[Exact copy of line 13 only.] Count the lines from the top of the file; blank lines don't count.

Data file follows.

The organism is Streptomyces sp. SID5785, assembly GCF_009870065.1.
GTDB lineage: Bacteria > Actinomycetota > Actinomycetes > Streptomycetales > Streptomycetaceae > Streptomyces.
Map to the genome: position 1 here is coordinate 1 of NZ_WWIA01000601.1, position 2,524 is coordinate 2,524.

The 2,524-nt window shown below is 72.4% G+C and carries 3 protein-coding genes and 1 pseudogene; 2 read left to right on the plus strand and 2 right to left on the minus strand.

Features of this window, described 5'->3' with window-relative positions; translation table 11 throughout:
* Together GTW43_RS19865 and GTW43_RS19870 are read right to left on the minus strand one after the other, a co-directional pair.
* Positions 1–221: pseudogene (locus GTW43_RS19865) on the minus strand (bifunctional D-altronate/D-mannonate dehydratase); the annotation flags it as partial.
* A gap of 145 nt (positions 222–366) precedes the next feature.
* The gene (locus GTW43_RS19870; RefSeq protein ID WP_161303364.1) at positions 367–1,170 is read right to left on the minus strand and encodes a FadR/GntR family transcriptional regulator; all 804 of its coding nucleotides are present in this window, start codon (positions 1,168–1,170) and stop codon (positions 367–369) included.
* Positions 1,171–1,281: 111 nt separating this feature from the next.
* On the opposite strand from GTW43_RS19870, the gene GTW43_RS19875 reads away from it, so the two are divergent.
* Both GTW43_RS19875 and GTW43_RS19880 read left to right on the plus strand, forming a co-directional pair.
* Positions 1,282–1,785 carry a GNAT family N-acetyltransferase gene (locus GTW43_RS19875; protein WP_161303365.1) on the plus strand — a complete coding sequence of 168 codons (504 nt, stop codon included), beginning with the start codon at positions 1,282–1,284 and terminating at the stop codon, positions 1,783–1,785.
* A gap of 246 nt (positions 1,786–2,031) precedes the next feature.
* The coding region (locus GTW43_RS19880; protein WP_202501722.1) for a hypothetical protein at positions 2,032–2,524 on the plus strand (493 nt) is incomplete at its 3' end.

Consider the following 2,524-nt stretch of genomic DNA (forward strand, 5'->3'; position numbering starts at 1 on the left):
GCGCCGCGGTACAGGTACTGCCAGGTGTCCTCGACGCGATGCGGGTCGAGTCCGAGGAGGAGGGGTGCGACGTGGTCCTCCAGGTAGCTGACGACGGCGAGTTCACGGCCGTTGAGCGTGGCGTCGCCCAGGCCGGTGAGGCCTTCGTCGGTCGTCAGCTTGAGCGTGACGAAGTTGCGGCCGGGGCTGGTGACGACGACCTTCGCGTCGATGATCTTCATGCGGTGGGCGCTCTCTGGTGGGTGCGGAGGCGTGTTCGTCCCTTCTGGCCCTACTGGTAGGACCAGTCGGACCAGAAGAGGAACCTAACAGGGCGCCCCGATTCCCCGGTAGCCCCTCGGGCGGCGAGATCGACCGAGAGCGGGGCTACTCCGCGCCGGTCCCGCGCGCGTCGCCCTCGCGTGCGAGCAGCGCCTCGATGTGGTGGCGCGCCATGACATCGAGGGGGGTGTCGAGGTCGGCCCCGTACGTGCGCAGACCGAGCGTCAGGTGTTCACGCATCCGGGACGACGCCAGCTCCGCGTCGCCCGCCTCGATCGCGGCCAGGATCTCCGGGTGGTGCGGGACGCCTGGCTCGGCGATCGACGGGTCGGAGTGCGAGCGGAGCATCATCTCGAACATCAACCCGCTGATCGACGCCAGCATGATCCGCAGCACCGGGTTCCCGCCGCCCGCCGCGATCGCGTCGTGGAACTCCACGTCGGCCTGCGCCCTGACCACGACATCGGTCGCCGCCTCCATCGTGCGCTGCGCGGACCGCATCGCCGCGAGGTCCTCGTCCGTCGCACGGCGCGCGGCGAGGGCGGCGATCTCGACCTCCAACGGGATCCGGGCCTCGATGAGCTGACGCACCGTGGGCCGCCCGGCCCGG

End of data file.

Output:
* Positions 1,282–1,785 carry a GNAT family N-acetyltransferase gene (locus GTW43_RS19875; protein WP_161303365.1) on the plus strand — a complete coding sequence of 168 codons (504 nt, stop codon included), beginning with the start codon at positions 1,282–1,284 and terminating at the stop codon, positions 1,783–1,785.